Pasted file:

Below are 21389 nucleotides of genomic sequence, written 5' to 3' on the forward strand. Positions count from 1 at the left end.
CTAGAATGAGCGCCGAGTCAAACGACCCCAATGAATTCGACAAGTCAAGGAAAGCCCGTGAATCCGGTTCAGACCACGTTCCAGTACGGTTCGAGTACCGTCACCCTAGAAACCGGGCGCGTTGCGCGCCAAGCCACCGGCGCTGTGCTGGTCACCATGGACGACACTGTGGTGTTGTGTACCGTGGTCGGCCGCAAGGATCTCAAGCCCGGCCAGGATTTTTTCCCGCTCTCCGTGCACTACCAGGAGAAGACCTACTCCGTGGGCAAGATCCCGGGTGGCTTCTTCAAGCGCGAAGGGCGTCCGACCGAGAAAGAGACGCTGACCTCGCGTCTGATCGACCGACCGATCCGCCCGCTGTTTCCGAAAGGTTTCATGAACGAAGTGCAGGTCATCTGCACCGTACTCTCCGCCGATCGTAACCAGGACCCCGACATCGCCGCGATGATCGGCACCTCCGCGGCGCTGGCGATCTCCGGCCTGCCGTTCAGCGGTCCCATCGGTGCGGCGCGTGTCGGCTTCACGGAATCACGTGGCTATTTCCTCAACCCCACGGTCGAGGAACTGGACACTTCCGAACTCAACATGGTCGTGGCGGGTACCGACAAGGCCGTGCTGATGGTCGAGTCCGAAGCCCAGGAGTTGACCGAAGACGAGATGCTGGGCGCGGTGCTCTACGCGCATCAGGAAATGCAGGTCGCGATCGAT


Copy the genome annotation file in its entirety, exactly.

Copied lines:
Below are 21389 nucleotides of genomic sequence, written 5' to 3' on the forward strand. Positions count from 1 at the left end.
CTAGAATGAGCGCCGAGTCAAACGACCCCAATGAATTCGACAAGTCAAGGAAAGCCCGTGAATCCGGTTCAGACCACGTTCCAGTACGGTTCGAGTACCGTCACCCTAGAAACCGGGCGCGTTGCGCGCCAAGCCACCGGCGCTGTGCTGGTCACCATGGACGACACTGTGGTGTTGTGTACCGTGGTCGGCCGCAAGGATCTCAAGCCCGGCCAGGATTTTTTCCCGCTCTCCGTGCACTACCAGGAGAAGACCTACTCCGTGGGCAAGATCCCGGGTGGCTTCTTCAAGCGCGAAGGGCGTCCGACCGAGAAAGAGACGCTGACCTCGCGTCTGATCGACCGACCGATCCGCCCGCTGTTTCCGAAAGGTTTCATGAACGAAGTGCAGGTCATCTGCACCGTACTCTCCGCCGATCGTAACCAGGACCCCGACATCGCCGCGATGATCGGCACCTCCGCGGCGCTGGCGATCTCCGGCCTGCCGTTCAGCGGTCCCATCGGTGCGGCGCGTGTCGGCTTCACGGAATCACGTGGCTATTTCCTCAACCCCACGGTCGAGGAACTGGACACTTCCGAACTCAACATGGTCGTGGCGGGTACCGACAAGGCCGTGCTGATGGTCGAGTCCGAAGCCCAGGAGTTGACCGAAGACGAGATGCTGGGCGCGGTGCTCTACGCGCATCAGGAAATGCAGGTCGCGATCGAT